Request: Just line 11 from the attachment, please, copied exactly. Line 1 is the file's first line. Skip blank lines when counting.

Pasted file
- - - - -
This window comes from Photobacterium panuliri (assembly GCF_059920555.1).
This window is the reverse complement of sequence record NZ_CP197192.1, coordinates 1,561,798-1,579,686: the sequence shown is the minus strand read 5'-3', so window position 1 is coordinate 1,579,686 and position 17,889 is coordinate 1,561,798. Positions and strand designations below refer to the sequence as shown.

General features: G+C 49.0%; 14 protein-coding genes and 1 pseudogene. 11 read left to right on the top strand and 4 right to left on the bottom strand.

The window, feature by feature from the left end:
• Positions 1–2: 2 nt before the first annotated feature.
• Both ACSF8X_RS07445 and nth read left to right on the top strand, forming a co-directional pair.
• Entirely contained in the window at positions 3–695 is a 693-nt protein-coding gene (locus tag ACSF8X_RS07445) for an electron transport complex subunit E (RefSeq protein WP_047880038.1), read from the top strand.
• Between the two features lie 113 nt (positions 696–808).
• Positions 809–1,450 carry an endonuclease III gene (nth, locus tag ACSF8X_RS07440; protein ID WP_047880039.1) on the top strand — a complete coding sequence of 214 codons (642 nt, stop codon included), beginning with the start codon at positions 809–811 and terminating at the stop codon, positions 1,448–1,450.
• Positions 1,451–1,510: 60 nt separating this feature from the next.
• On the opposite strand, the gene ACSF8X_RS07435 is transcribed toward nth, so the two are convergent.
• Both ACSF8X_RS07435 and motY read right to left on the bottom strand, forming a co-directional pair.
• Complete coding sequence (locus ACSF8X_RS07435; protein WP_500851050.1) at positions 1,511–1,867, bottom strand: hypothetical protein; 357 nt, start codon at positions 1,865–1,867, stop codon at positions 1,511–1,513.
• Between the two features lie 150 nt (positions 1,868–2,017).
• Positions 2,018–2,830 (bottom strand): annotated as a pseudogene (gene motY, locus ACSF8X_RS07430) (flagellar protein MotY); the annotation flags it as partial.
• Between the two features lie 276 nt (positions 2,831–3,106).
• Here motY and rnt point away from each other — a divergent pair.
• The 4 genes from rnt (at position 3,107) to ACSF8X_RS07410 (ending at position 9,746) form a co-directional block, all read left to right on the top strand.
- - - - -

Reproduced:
• On the opposite strand, the gene ACSF8X_RS07435 is transcribed toward nth, so the two are convergent.